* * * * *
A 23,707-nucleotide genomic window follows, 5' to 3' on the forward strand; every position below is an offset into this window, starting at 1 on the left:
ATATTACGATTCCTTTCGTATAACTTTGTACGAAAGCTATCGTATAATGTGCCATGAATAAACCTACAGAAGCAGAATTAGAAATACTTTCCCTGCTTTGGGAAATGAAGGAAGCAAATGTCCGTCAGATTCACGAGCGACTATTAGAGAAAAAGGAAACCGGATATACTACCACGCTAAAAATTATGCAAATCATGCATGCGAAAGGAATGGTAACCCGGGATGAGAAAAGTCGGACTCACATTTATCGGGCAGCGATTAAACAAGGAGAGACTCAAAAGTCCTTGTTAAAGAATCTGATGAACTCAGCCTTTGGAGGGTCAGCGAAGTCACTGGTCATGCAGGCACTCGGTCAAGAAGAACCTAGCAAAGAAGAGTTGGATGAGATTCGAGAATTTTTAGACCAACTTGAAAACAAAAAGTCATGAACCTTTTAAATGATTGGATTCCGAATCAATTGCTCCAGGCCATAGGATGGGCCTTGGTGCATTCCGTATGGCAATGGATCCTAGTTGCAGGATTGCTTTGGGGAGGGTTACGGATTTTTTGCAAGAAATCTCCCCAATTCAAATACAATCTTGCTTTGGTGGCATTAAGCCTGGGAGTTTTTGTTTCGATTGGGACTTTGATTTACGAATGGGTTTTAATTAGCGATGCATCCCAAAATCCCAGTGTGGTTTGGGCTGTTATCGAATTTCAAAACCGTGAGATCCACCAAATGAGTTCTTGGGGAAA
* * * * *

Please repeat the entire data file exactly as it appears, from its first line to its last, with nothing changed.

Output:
A 23,707-nucleotide genomic window follows, 5' to 3' on the forward strand; every position below is an offset into this window, starting at 1 on the left:
ATATTACGATTCCTTTCGTATAACTTTGTACGAAAGCTATCGTATAATGTGCCATGAATAAACCTACAGAAGCAGAATTAGAAATACTTTCCCTGCTTTGGGAAATGAAGGAAGCAAATGTCCGTCAGATTCACGAGCGACTATTAGAGAAAAAGGAAACCGGATATACTACCACGCTAAAAATTATGCAAATCATGCATGCGAAAGGAATGGTAACCCGGGATGAGAAAAGTCGGACTCACATTTATCGGGCAGCGATTAAACAAGGAGAGACTCAAAAGTCCTTGTTAAAGAATCTGATGAACTCAGCCTTTGGAGGGTCAGCGAAGTCACTGGTCATGCAGGCACTCGGTCAAGAAGAACCTAGCAAAGAAGAGTTGGATGAGATTCGAGAATTTTTAGACCAACTTGAAAACAAAAAGTCATGAACCTTTTAAATGATTGGATTCCGAATCAATTGCTCCAGGCCATAGGATGGGCCTTGGTGCATTCCGTATGGCAATGGATCCTAGTTGCAGGATTGCTTTGGGGAGGGTTACGGATTTTTTGCAAGAAATCTCCCCAATTCAAATACAATCTTGCTTTGGTGGCATTAAGCCTGGGAGTTTTTGTTTCGATTGGGACTTTGATTTACGAATGGGTTTTAATTAGCGATGCATCCCAAAATCCCAGTGTGGTTTGGGCTGTTATCGAATTTCAAAACCGTGAGATCCACCAAATGAGTTCTTGGGGAAA